A clinical trial conducted at the Tata Memorial Centre (TMC) has indicated that a simple, low-cost intervention can drastically increase the cure and survival rate among breast cancer patients, top officials said here on Monday.
The landmark multi-centre clinical trials were conducted in women undergoing breast cancer surgery and it emerged that injection of a commonly used drug around the tumour – just prior to surgery, on the operation table – could drastically enhance the cure and survival rate of the patients on a long-term basis.
Director of TMC, Rajendra Badwe, who carried out the trials, presented the results at the ongoing European Society of Medical Oncology Congress in Paris on Monday, and simultaneously TMC’s professor Sudeep Gupta addressed the media on the findings in Mumbai.
The trial outcome shows that the injection needs no additional expertise, is affordable, barely Rs 100 per patient, but can result in saving at least 100,000 lives of breast cancer patients annually worldwide, said Badwe.
In comparison, expensive, targeted drugs costing over Rs 10 lakh per patient have shown far less benefits in early breast cancer patients, as per the study titled ‘Effect of Peri-Tumoral Infiltration of Local Anaesthetic Prior to Surgery on Survival in Early Breast Cancer’.
Spearheaded by Badwe, the study was conducted on 1,600 women planning to undergo early breast cancer surgery at 11 cancer centres in India, including TMC, over 11 years from 2011-2022, said Gupta.
“This is the first study of its kind globally showing a sizable benefit by single intervention prior to surgery. For scientists, it opens a window of peri-operative intervention to modulate the environment of cancer in such a way as to prevent its deleterious reaction to the surgery,” Badwe told the Paris conference.
Gupta said in Mumbai that the inexpensive and immediately implementable treatment in breast cancer can be practised by any surgeon who treats the disease, as shown from a large randomised trial, which is the ‘gold standard’ of evaluating the worth of new treatments.
Detailing on the study, the duo said half the patients (out of the 1,600) were part of the ‘control group’, who received standard surgery followed by the usual post-operative treatment comprising chemotherapy, radiotherapy and hormone therapy as per guidelines.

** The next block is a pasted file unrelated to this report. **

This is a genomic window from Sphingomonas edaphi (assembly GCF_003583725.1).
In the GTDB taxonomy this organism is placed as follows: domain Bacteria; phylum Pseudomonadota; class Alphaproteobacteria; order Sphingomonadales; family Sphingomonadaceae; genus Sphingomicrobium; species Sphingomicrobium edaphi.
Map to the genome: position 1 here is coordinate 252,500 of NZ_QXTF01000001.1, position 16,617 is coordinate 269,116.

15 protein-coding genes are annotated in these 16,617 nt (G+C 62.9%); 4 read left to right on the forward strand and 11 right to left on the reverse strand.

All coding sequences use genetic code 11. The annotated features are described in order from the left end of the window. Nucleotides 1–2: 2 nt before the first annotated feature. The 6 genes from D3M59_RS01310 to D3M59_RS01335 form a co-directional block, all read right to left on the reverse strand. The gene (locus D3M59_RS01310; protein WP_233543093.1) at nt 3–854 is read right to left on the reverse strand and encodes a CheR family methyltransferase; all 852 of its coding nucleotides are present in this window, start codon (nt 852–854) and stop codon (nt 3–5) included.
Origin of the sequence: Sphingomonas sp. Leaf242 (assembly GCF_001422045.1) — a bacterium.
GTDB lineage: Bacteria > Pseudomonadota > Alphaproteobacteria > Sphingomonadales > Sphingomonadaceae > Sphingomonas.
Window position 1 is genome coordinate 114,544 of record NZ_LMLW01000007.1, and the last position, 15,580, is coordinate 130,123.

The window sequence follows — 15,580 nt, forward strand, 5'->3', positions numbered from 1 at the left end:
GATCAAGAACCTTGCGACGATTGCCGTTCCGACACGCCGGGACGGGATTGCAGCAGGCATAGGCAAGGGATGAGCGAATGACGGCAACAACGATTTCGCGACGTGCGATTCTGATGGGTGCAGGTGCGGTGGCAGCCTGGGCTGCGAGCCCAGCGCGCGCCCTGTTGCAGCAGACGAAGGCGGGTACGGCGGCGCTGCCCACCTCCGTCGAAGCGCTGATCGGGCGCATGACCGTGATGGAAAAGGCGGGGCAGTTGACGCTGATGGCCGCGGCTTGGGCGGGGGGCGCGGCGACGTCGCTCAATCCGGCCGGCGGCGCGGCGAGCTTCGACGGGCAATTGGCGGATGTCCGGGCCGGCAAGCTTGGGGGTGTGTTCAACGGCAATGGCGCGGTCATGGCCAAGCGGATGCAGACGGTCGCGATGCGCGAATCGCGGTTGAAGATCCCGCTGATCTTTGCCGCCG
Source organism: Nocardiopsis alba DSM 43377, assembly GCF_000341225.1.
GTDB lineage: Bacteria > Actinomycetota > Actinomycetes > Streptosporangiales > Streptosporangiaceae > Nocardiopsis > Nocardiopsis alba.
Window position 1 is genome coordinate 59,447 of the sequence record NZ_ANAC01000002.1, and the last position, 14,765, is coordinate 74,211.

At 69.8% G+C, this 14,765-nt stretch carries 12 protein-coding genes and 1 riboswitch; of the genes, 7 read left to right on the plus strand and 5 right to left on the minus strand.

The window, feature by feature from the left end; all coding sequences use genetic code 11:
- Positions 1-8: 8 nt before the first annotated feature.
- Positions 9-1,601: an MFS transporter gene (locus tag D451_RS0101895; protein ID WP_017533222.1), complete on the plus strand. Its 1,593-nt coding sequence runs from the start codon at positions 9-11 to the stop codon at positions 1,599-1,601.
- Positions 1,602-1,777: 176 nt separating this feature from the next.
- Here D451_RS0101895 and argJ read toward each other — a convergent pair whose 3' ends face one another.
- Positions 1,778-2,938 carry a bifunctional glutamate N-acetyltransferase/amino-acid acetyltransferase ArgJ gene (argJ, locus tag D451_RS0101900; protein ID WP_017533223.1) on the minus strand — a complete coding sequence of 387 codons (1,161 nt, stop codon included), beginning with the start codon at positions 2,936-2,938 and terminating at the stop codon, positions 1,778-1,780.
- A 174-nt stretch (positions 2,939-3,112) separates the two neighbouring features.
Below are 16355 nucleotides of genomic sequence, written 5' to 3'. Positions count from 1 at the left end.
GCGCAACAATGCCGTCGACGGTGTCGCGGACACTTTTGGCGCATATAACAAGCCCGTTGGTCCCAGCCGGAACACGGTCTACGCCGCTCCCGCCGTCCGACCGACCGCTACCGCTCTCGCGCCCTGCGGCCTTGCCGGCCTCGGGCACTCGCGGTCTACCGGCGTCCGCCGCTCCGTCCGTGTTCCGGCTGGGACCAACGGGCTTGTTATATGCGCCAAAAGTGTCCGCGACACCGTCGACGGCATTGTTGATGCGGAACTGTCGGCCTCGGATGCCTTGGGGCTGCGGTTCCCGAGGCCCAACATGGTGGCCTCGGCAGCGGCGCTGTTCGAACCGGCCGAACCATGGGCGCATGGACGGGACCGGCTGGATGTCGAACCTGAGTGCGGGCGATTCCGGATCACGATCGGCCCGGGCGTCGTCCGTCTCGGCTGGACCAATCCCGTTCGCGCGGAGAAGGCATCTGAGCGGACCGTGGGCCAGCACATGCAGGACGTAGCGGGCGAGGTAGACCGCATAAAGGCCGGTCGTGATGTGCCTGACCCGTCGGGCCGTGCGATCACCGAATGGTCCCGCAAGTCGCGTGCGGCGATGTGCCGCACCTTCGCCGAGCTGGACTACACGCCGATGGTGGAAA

The other half was the intervention group, who received an injection of a common local anaesthesia agent, 0.5 per cent lidocaine, all around the tumour just before the surgery, and later underwent the same post-operative treatment as given to the control group.
After treatment, the patients were regularly followed-up for several years till the cut-off date of September 2021 to compare the cure and survival rates between the control group and the local anaesthesia group.
“As expected, there was no toxicity of lignocaine in patients who received it (the injection). The six-year disease-free survival was 81.7 per cent in the control group and 86.1 per cent in the local anaesthesia group for a 26 per cent relative reduction in the risk of a relapse or death – considered significant in statistical terms.
Similarly, the six-year over survival rate was 86.2 per cent versus 89.9 per cent in the two groups for a 29 per cent reduction in death risk with the local anaesthetic injection, again critically important, said Badwe.
His earlier research suggested a window of opportunity just prior to, during and immediately after surgical removal of the primary cancer when anti-cancer interventions could reduce the risk of development of disseminated Stage 4 metastatic cancer during the patient’s lifespan.
The institutions where the clinical trials were conducted are: TMC Mumbai, Kolhapur Cancer Centre, Sterling Multi-speciality Hospital, Pune, and Siddhivinayak Ganapati Cancer Hospital, Sangli (all Maharashtra); All India Institute of Medical Sciences and Max Superspeciality Hospital (both Delhi); B. Borooah Cancer Centre, Guwahati; Basavatarakam Indo-American Cancer Hospital & Research Centre, Hyderabad; Gujarat Cancer & Research Institute, Ahmedabad; Malabar Cancer Centre, Thalassery (Kerala); and North-Eastern Indira Gandhi Regional Institute of Health & Medical Sciences, Shillong.